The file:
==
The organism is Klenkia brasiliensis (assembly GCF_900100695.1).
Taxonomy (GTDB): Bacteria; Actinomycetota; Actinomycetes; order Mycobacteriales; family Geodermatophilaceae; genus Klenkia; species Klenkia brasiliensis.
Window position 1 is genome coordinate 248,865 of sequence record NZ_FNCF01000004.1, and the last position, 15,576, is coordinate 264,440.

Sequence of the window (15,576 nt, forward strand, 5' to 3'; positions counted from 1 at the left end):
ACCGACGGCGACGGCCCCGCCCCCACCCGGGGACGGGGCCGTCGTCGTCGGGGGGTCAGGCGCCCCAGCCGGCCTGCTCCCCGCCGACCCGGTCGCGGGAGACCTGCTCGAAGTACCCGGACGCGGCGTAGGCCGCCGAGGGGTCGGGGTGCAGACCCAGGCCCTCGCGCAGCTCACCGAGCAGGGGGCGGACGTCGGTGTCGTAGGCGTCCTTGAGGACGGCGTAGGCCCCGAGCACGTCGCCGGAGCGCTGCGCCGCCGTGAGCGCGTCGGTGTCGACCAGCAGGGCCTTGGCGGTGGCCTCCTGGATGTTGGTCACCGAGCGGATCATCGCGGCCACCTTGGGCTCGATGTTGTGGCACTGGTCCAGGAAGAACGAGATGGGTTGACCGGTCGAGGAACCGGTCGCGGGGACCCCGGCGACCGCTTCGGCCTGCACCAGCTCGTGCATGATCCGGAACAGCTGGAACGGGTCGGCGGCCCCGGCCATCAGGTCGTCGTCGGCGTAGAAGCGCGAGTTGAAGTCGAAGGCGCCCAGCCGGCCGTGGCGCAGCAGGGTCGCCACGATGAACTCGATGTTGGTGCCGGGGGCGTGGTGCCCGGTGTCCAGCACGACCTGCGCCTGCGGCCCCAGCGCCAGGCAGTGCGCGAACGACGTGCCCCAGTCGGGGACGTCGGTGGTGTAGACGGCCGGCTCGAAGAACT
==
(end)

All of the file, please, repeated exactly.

The organism is Klenkia brasiliensis (assembly GCF_900100695.1).
Taxonomy (GTDB): Bacteria; Actinomycetota; Actinomycetes; order Mycobacteriales; family Geodermatophilaceae; genus Klenkia; species Klenkia brasiliensis.
Window position 1 is genome coordinate 248,865 of sequence record NZ_FNCF01000004.1, and the last position, 15,576, is coordinate 264,440.

Sequence of the window (15,576 nt, forward strand, 5' to 3'; positions counted from 1 at the left end):
ACCGACGGCGACGGCCCCGCCCCCACCCGGGGACGGGGCCGTCGTCGTCGGGGGGTCAGGCGCCCCAGCCGGCCTGCTCCCCGCCGACCCGGTCGCGGGAGACCTGCTCGAAGTACCCGGACGCGGCGTAGGCCGCCGAGGGGTCGGGGTGCAGACCCAGGCCCTCGCGCAGCTCACCGAGCAGGGGGCGGACGTCGGTGTCGTAGGCGTCCTTGAGGACGGCGTAGGCCCCGAGCACGTCGCCGGAGCGCTGCGCCGCCGTGAGCGCGTCGGTGTCGACCAGCAGGGCCTTGGCGGTGGCCTCCTGGATGTTGGTCACCGAGCGGATCATCGCGGCCACCTTGGGCTCGATGTTGTGGCACTGGTCCAGGAAGAACGAGATGGGTTGACCGGTCGAGGAACCGGTCGCGGGGACCCCGGCGACCGCTTCGGCCTGCACCAGCTCGTGCATGATCCGGAACAGCTGGAACGGGTCGGCGGCCCCGGCCATCAGGTCGTCGTCGGCGTAGAAGCGCGAGTTGAAGTCGAAGGCGCCCAGCCGGCCGTGGCGCAGCAGGGTCGCCACGATGAACTCGATGTTGGTGCCGGGGGCGTGGTGCCCGGTGTCCAGCACGACCTGCGCCTGCGGCCCCAGCGCCAGGCAGTGCGCGAACGACGTGCCCCAGTCGGGGACGTCGGTGGTGTAGACGGCCGGCTCGAAGAACT